|dc.description.abstract||Today the Upper Thames Valley is a region of green pastures and well-managed farmland, interspersed with pretty villages and intersected by a meandering river.
The discovery in 1989 of a mammoth tusk in river gravels at Stanton Harcourt, Oxfordshire, revealed the very different ancient past of this landscape. Here, some 200,000 years ago, mammoths, straight-tusked elephants, lions, and other animals roamed across grasslands with scattered trees, occasionally disturbed by small bands of Neanderthals.
The pit where the tusk was discovered, destined to become a waste disposal site, provided a rare opportunity to conduct intensive excavations that extended over a period of 10 years. This work resulted in the recording and recovery of more than 1500 vertebrate fossils and an abundance of other biological material, including insects, molluscs, and plant remains, together with 36 stone artefacts attributable to Neanderthals. The well-preserved plant remains include leaves, nuts, twigs and large oak logs. Vertebrate remains notably include the most comprehensive known assemblage of a distinctive small form of the steppe mammoth, Mammuthus trogontherii, that is characteristic of an interglacial period equated with marine isotope stage 7 (MIS 7).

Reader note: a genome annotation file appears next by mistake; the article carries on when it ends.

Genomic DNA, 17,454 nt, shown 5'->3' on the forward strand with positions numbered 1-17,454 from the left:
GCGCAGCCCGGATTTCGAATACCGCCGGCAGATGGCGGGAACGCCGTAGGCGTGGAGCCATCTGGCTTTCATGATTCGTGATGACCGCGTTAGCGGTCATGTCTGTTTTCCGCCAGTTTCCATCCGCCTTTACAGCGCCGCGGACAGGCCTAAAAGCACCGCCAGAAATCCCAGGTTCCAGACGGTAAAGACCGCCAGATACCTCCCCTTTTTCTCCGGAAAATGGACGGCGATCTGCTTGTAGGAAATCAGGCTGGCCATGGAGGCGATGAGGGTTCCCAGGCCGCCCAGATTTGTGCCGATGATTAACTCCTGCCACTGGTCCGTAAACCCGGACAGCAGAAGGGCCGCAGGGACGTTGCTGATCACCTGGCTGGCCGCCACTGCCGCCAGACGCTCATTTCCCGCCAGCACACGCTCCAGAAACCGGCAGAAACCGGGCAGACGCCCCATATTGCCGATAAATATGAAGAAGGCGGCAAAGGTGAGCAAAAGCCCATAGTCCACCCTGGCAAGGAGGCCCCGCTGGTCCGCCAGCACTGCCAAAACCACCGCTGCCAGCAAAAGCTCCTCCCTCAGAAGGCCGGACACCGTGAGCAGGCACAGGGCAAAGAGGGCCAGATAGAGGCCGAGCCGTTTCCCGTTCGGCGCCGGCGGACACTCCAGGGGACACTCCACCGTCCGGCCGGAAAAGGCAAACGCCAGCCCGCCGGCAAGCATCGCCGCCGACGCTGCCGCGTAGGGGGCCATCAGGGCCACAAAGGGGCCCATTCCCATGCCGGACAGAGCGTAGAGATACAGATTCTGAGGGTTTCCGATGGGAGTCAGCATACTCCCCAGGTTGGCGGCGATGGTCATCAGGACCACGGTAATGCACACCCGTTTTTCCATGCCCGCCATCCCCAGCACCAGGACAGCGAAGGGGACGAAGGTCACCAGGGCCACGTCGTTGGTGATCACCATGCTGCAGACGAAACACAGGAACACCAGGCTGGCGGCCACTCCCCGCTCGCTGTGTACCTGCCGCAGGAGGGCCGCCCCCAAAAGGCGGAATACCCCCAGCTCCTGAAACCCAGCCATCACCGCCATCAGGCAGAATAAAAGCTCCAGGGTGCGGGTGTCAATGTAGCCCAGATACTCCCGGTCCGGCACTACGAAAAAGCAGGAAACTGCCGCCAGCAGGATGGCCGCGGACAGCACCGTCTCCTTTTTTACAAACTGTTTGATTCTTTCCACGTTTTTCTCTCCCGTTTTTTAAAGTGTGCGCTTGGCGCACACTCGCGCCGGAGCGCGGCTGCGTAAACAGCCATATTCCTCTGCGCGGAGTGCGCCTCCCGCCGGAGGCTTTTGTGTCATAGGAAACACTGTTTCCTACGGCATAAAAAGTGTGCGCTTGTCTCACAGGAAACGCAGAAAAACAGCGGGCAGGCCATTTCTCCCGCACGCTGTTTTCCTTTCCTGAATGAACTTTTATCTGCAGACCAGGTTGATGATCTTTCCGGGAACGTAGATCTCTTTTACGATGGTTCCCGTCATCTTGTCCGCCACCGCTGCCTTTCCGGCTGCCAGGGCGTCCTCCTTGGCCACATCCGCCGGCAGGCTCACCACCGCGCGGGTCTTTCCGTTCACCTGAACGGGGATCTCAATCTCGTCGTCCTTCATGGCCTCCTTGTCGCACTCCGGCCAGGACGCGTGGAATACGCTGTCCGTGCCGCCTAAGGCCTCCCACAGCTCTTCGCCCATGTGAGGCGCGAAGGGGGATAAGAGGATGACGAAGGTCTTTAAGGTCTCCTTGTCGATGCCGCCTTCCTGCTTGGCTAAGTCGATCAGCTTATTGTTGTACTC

Richly illustrated throughout, Mammoths and Neanderthals in the Thames Valley offers a detailed account of all these finds and will be of interest to Quaternary specialists and students alike.||